News> 59th Medical Wing, San Antonio hospital collaborate to hone AF nursing skills
1st Lt. Casey Doll works with nurses in the pediatric intensive care unit Feb. 7, 2013, at University Health System . A partnership with the Air Force and UHS allows for UHS to be a clinical site for Air Force nurses and Doll is one of the first Air Force nurses to participate in the new program. Doll is a a critical care nurse fellow with the 59th Training Squadron. (U.S. Air Force photo/Staff Sgt. Micky M. Bazaldua)
1st Lt. Meredith Peiffer prepares an IV drip in the pediatric intensive care unit Feb. 7, 2013, at University Health System. The recent partnership between the 59th Medical Wing and UHS is the first of its kind, developing highly skilled nurses for humanitarian and peacetime missions. Peiffer is a critical care nurse fellow with the 59th Training Squadron. (U.S. Air Force photo/Staff Sgt. Micky M. Bazaldua)
by Staff Sgt. Micky M. Bazaldua
59th Medical Wing Public Affairs
2/14/2013 - JOINT BASE SAN ANTONIO-LACKLAND, Texas -- For the first time, the Air Force has partnered with a community hospital to develop highly skilled nurses who are trained for humanitarian and peacetime missions - Airmen whose skills are proven to increase patient survival rates in theater hospitals.
Building the partnership was instrumental in meeting an increase in the demand for the clinical training of nurses at nearby San Antonio Military Medical Center, Joint Base San Antonio-Fort Sam Houston.
The demand was largely due to the integration of the 59th Medical Wing and Brooke Army Medical Center as part of the new San Antonio Military Health System. Consequently, there was an ensuing increase in the number of Army, Navy and Air Force nursing students competing for clinical cases, experience, and the skill sets needed for graduation from their respective training specialties.
"The partnership with the Air Force nurse residency is a great opportunity for both organizations," said Evelyn Swenson-Brit, UHS Director for the Center for Excellence. "We have the opportunity to have highly trained instructors share their knowledge in both our clinical setting and as guests in their lectures on critical care."
"UHS has provided clinical training for military physicians for many years and is very excited to now provide clinical sites for our nurse colleagues as well," she said.
University Hospital is a level-one trauma center, treating about 70,000 patients at its emergency room annually. A new $800 million trauma wing at UHS, which is projected to be completed in 2014, will significantly increase patient volume in the emergency department and inpatient units.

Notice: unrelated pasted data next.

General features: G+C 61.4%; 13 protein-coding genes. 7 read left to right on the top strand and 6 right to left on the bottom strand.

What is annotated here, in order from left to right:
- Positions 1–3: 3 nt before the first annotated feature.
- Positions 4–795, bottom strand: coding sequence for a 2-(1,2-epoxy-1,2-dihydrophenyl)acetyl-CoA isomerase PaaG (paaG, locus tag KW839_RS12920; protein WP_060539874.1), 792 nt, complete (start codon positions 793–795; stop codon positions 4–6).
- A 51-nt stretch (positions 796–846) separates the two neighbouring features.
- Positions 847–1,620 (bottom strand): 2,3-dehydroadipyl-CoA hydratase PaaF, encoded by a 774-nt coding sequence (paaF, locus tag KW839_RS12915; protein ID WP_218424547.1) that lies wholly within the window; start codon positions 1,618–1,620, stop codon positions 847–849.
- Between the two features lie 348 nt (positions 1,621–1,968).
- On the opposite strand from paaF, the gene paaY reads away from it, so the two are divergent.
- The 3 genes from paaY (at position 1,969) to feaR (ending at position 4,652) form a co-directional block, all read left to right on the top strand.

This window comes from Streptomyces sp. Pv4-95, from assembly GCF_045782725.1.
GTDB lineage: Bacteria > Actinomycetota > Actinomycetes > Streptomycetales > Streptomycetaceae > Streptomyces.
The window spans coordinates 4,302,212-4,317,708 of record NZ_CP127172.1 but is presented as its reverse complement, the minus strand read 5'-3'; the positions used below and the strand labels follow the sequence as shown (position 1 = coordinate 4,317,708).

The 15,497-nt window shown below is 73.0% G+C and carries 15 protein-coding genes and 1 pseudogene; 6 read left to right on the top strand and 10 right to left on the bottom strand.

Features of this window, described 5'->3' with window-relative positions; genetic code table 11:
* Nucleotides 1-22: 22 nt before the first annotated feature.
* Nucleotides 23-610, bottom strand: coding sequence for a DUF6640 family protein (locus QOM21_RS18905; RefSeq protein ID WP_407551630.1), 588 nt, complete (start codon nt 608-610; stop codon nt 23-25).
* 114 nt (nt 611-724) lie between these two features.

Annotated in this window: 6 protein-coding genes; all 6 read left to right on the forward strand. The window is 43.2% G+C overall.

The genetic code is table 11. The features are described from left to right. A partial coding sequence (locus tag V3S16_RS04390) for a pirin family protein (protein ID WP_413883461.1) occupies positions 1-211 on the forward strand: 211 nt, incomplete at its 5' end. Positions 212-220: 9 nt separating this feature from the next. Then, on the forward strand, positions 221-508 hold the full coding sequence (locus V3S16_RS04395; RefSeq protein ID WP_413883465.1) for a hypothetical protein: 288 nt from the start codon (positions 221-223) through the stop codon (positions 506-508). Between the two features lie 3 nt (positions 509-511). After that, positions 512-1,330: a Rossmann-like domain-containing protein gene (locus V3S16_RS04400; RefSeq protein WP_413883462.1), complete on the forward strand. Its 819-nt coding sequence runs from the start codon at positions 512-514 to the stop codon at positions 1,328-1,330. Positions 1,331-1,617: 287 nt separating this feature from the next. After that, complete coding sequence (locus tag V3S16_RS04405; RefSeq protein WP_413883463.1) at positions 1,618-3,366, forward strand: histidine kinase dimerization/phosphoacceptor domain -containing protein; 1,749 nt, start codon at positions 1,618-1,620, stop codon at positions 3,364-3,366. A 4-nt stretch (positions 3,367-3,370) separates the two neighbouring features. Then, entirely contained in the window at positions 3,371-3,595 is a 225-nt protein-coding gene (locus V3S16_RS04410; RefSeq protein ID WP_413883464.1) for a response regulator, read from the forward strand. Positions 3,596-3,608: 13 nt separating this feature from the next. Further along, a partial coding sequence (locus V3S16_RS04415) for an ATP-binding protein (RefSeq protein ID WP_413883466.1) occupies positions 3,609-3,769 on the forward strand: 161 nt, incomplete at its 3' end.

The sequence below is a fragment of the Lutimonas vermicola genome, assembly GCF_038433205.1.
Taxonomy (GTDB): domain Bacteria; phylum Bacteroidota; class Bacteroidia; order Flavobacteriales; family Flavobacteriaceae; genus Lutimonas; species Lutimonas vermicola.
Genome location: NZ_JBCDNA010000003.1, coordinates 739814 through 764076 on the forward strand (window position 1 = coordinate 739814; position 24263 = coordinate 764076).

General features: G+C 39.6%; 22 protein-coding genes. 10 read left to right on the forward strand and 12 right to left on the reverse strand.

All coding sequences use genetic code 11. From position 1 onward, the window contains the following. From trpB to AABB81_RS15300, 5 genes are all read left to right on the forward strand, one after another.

"The new wing will provide many more opportunities for nurses to work in a challenging environment and gain unique experiences in specialized areas not offered at SAMMC, such as surgical transplants," said Lt. Col. Susan Davis, commander of the 59th Training Squadron here.
The partnership between the San Antonio Military Health System and the UHS will provide specialty training in various areas of expertise such as medical surgery, labor and delivery, operating room, emergency room, critical care, and neonatal intensive care. Additionally, University Hospital is the only pediatric trauma center for San Antonio and south Texas, providing significant training to nurses for humanitarian and wartime pediatric care.
Training rotations at University Hospital began in January 2013 with the Critical Care and Emergency Nursing Fellowship Program.
"This experience has given me greater confidence in my ability to meet challenges, making me more independent and proficient," said 1st Lt. Meredith Peiffer, a critical care nurse fellow with the 59th TRS who is currently doing a work rotation at UHS. "It's a beneficial course that builds graduates who are viewed as valuable resources by their peers."
"It's inspiring to see how our civilian counterparts work, especially with the higher operations tempo," said 1st Lt. Casey Doll, also a critical care nurse fellow with the 59th TRS.
"We see a lot of pediatric and burn patients during deployments. This training bridges the gap between years of inexperience so that we are better prepared," Doll said. "For any nurses considering this program, this is a hands-down recommendation. No other civilian institution will dedicate the time and effort to us like UHS, and I am very thankful for the opportunity."
"The partnership with UHS is an opportunity to significantly augment clinical experiences and is an educational opportunity for Air Force nurses. For nurses who are interested in applying, or learning more about the fellowship program, the first step is to inform your supervisor and chief nurse," said Maj. Kathy Savell, 59th TRS director of Critical Care Emergency Nursing Fellowship.
Savell said applicants should look for the next "call for candidates" letter and update their Airmen Development Plan on the Air Force portal. Nurses should then submit an application package through their chain of command.